These graphs show the furthest back one can go to show a zero or negative trend (less than +0.1C/ 100 years) in lower tropospheric temperatures. I calculate 12 month running means to remove the small possibility of seasonal autocorrelation in the monthly anomalies. Note: The satellite record commences in December 1978- now 37 years and 5 months long- 448 months. 12 month running means commence in November 1979. The graphs below start in December 1978, so the vertical gridlines denote Decembers. The final plotted points are April 2016.
[CLICK ON IMAGES…
View original post 450 more words
There are some events in history so profound and personal that they govern the courses of lives even generations later. History tells us that a tenth of the 60 million human beings killed in World War II were Jewish civilians who were murdered for no reaon other than being Jewish. Decades later, some promote an alternative view, a “revisioning” as they call it; a view that claims these people did not die, but that it is a myth created by the Jewish people themselves in order to win unearned sympathy. Today we’re going to take a look at Holocaust denial.
Let’s say an intelligent person decides to sit down at the computer and spend a few hours making an honest and thorough assessment of the evidence, to decide whether the Holocaust happened, and if it did, whether it was really as big as 6 million. I’ll tell you right now: by no means is that person necessarily more likely to conclude the Holocaust was real. For every piece of evidence one can find, thorough and well-reasoned counter arguments exist to contradict it, and are often easier to find. Complicating things further is that any given single piece of information, supporting either argument, can be fairly described as an out-of-context cherrypick. It’s dangerous to assume that the Internet provides a consensus perspective.
I quickly grew conscious of this as I was planning how to frame this episode. My initial idea was to lay out what we know, and how we know it. Pretty basic. However, I have plenty of experience with anti-Semitism, having done episodes on the Rothschild banking family, the Zionist conspiracy, and other topics sure to attract the bigots, so I’m well aware of how the comments are likely to go on this episode. If I were to merely describe the evidence, the comments would be overloaded with contradicting claims so specific and diverse that it’s virtually impossible to respond. So we will take a quick skim over some of that evidence, but my experience is that the more useful strategy in discussing this topic is to prepare the honest researcher for the broader task of being prepared for the incoming onslaught of pseudohistory, and be ready to recognize it for what it is.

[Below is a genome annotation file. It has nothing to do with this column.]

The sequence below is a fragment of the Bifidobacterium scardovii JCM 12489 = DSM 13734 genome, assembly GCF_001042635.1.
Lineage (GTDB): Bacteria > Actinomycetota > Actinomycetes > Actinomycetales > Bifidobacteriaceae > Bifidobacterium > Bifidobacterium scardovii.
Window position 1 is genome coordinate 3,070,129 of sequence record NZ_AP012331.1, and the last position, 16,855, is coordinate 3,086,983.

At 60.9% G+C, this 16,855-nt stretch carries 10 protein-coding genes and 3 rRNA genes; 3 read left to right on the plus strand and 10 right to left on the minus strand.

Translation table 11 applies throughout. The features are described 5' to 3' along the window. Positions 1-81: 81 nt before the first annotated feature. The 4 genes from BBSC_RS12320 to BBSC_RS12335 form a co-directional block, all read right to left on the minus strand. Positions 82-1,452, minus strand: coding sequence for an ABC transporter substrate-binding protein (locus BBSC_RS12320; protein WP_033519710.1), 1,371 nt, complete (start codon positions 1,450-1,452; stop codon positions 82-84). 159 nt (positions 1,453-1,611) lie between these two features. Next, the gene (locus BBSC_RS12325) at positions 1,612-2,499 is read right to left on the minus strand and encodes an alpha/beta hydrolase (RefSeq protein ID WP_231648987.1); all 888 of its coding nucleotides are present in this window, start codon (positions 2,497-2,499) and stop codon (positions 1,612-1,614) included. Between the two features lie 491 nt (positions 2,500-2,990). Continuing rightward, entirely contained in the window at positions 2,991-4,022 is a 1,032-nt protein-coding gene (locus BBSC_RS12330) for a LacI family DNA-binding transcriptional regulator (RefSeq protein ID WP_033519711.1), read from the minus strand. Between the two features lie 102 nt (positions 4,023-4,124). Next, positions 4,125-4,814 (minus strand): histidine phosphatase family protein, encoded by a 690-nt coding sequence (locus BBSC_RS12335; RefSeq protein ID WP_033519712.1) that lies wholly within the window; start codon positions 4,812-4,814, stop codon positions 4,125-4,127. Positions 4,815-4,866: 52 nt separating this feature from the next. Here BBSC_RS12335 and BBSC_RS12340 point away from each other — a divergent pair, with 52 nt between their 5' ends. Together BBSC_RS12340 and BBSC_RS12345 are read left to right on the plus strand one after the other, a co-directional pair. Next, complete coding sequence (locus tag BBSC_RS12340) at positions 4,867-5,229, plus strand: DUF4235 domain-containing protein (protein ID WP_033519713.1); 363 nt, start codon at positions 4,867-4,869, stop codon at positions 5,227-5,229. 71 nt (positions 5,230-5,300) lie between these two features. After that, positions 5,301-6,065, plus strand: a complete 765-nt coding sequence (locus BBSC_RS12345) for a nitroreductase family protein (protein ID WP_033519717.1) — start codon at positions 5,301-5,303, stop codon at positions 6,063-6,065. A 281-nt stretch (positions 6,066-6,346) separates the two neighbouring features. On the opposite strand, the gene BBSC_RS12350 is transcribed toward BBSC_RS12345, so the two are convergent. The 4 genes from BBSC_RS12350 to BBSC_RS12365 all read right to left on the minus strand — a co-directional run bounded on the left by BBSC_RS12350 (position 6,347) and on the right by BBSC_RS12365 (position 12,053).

In 1871, Albert Pike published a book called Morals and Dogma.
Conspiracists call this book a manifesto, a primary doctrine for Masons and, contained within its pages is absolute proof Albert Pike was a Satanist who wrote secret Satan worship into the degrees of the Scottish Rite.
Who is Albert Pike? What is his book about? What was the extent of his influence? Do Freemasons worship Satan?
All of those nasty pesticides that are used by commercial farms to kill insects sure are — to use the scientific term— icky. So, it’s a good thing that shoppers have the option of getting all that ickiness out of their lives by buying organic produce instead, right?
This is what the Whole Foods-type operations want you to believe. And, it works! In the never ending quest to lead a fairy tale “natural life,” people will wait on line to pay extra for a cucumber that will make your live another 50 years.
Too bad the whole thing is one big, fat lie.
The dirty little secret that the huge organic food industry doesn’t want you to know is that “certified organic” produce is not grown with no pesticides, just different ones. One of them is called rotenone, which owes its place on the magic list of approved chemicals for organic farming because it just happens to be a naturally occurring chemical rather than a man-made one. As if that matters. Rotenone is also a pretty decent poison. Whole Foods does not want you to know that either, but I do.